Thirst Street Screen 88 of 8 reviews

Thirst Street

2017

Thirst Street Poster
  • Nathan Silver is no stranger to docu-art hybrid, but his latest directorial effort is decidedly not that. His most visually audacious work to date, co-written with C. Mason Wells, evokes the textures of the past, of Walerian Borowczyk and Andrzej Żuławski at once sharpened and softened into something playful. Sean Price Williams lends an excellent eye, dousing grainy video in boudoir reds and louche neons in thisappealing pastiche whose pretentiousness maintains a high degree of accessibility.

  • Of the countless laudable qualities of the Crown Heights-based director (and Tribeca Film Festival regular) Nathan Silver’s Thirst Street, perhaps most satisfying is that the swiftness of the narrative never feels hasty. Hugo Lemant’s often sharp cuts avoid any sense of apprehension, instead building a comprehensive framework for Gina’s descent along the trajectory of an unhinged Żuławski character.

  • Silver takes one of the most politically disreputable of subgenres—in which a female stalks a male, embodying each person's respective, stereotypical fears of rejection and obsession—and turns it upside down... Paradoxically, the film is so empathetic that one doesn't know where to place their empathy, and Silver's mastery of tone recalls other filmmakers who've mixed tragedy and comedy to unmooring, exhilaratingly ambiguous ends, such as Alan Rudolph, Pedro Almodóvar, and Claude Chabrol.

  • Though there’s something theoretical, almost mathematical, about Gina’s passion (which seems borrowed from other movies), it provokes free and energetic performances from Bonnard and the rest of the supporting cast... Burdge infuses her rigidly and scantly defined role with tremulous vulnerability, and Silver, aided by the splashy palette of Sean Price Williams’s cinematography, evokes derangement with a sardonic wink.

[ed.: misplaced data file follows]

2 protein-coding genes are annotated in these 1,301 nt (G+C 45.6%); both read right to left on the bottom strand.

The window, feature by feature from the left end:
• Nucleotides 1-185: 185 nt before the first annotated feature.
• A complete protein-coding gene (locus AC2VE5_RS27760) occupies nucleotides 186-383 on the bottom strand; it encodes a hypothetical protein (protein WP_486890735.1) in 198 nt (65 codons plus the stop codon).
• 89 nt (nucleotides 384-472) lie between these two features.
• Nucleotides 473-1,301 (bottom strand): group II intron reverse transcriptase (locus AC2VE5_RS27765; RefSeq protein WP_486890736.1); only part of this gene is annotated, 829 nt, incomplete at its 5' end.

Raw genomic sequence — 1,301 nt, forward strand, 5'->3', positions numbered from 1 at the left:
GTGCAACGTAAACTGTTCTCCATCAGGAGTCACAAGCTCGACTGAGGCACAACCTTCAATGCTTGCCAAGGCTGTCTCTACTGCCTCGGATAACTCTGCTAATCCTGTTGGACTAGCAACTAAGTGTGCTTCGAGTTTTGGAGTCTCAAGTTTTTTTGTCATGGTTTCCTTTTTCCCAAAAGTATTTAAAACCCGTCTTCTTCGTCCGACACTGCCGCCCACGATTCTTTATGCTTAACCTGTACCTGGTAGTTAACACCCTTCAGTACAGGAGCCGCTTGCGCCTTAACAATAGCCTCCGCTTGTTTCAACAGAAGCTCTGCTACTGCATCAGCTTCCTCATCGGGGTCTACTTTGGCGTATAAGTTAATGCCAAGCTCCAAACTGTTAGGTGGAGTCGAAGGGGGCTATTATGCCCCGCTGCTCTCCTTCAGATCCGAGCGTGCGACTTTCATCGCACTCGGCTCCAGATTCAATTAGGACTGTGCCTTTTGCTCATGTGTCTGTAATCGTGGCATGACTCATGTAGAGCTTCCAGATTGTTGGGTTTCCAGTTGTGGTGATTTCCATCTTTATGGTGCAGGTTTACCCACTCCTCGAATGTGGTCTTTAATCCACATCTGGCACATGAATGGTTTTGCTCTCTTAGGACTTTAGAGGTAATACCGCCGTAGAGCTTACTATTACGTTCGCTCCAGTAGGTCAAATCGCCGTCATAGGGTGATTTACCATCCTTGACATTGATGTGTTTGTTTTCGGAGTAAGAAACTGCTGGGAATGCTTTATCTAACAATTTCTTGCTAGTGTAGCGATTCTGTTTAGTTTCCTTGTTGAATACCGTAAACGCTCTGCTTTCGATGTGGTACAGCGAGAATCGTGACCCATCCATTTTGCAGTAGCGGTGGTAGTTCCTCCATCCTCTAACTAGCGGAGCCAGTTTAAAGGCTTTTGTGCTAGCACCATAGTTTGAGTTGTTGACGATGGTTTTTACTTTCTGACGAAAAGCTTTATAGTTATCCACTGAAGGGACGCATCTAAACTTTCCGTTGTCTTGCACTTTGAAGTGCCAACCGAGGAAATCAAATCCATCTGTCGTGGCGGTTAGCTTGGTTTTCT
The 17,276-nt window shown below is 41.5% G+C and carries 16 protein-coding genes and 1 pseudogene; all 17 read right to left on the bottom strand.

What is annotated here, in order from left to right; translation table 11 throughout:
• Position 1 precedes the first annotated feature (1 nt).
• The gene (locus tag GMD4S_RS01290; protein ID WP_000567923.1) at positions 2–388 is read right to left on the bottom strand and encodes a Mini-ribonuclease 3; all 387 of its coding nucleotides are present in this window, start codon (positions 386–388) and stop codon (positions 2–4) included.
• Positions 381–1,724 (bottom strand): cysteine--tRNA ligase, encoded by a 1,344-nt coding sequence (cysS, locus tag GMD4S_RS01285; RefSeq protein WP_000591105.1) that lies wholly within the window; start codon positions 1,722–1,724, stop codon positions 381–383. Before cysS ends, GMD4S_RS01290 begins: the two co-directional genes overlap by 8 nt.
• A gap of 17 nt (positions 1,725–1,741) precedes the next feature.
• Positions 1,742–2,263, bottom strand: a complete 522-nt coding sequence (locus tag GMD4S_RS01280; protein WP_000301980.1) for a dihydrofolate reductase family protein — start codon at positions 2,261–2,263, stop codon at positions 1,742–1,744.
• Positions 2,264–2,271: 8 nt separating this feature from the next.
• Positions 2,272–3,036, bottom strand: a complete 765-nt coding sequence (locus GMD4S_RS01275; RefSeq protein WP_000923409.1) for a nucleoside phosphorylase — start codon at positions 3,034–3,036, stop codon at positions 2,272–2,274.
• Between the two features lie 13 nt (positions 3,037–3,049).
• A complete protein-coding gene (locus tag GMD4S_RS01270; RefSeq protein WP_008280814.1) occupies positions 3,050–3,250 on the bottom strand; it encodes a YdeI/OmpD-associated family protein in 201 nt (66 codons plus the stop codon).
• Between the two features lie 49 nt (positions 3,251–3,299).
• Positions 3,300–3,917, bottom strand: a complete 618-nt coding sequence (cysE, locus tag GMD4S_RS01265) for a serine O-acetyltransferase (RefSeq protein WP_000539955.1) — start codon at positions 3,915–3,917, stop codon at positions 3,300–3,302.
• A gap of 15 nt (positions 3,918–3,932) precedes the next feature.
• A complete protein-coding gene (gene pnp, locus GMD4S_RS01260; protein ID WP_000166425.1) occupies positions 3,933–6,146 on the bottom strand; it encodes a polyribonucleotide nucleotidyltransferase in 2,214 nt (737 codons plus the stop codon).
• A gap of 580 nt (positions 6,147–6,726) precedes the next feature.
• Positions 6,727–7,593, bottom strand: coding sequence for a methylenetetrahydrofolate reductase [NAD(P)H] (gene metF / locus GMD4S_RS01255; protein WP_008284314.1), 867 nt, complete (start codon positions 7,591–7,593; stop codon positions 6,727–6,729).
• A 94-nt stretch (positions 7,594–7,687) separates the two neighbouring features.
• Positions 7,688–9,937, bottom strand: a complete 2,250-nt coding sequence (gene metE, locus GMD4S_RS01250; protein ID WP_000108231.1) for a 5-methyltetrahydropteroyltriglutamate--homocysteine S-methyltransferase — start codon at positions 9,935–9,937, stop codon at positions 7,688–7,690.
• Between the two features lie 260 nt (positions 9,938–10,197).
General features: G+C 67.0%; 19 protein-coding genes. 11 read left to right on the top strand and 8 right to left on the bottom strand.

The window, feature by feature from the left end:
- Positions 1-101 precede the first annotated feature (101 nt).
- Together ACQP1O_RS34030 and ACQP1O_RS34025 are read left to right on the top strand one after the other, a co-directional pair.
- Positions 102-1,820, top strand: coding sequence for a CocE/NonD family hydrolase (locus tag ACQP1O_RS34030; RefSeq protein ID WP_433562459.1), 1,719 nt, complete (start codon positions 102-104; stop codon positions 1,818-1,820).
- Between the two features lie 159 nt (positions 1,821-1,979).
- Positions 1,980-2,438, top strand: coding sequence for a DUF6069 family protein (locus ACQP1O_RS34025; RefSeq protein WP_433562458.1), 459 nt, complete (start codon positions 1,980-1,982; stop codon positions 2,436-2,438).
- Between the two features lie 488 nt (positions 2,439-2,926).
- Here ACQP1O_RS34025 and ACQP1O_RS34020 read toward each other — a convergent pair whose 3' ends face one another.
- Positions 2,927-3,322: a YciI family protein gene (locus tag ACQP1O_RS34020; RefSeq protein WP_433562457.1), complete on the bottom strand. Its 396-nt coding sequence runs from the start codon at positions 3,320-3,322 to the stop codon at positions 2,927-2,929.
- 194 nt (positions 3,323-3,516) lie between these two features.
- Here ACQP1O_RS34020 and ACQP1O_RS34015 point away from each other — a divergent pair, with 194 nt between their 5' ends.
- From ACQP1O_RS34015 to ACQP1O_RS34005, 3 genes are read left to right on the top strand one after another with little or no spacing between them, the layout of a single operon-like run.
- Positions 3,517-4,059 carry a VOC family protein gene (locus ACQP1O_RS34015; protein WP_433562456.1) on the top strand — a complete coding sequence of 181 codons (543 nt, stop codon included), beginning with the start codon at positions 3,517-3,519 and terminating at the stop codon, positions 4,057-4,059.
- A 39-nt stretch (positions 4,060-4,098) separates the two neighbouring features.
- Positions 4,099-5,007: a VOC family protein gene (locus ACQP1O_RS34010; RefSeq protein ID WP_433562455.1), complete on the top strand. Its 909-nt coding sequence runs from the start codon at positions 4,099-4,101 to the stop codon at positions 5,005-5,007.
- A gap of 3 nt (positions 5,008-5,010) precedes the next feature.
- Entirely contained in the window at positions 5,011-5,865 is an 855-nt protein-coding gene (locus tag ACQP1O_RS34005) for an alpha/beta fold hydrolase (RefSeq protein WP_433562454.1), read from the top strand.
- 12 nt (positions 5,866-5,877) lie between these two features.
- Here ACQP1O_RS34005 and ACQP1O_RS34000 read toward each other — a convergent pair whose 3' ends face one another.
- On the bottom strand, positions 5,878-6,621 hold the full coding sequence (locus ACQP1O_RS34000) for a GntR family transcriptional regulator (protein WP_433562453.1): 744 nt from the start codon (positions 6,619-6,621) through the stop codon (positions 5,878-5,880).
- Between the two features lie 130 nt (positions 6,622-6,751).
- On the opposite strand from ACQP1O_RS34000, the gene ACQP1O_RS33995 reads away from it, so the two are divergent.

• A fascinating film precisely because it never drops the kayfabe. Are we supposed to be taking it seriously, as a case of deranged obsession and self-abasement, brought on by a not-too-distant trauma? Or is it actually a jet-black comedy about a horrible, embarrassing woman who refuses to face up to reality?

  • Now would be as good a time as any to confess a friendly acquaintance with the involved talent here, as well as feeling a powerful ambivalence towards every new film of Silver’s. And I think this is the desired effect: With the willfully lurid suicide scene, the intrusion of Angelica Huston’s narration, and above all the spacey opacity of Burdge’s performance, which has more than a touch of Julie Hagerty to it, Thirst Street rejects every entry to empathy, a real pebble-in-the-sock agitation.

  • The movie is high on baroque stylishness and low on psychological weight but Burdge, one of the American indie scene’s most consiently compelling performers, carries the film pretty far.

  • The movie finds Silver, a committed explorer of emotional extremes, wallowing in sordid unpleasantness; in many scenes, women — trapped underneath a probing camera and gaudy shocks of color — are seen stripping or fielding insults from men. But when Gina's obsession drives the action, the movie sparks to life; the concluding act, in which she transforms into an amateur sleuth, following Jérôme around in the name of misguided love, is a riveting and oddly freeing cringe-fest.

More Links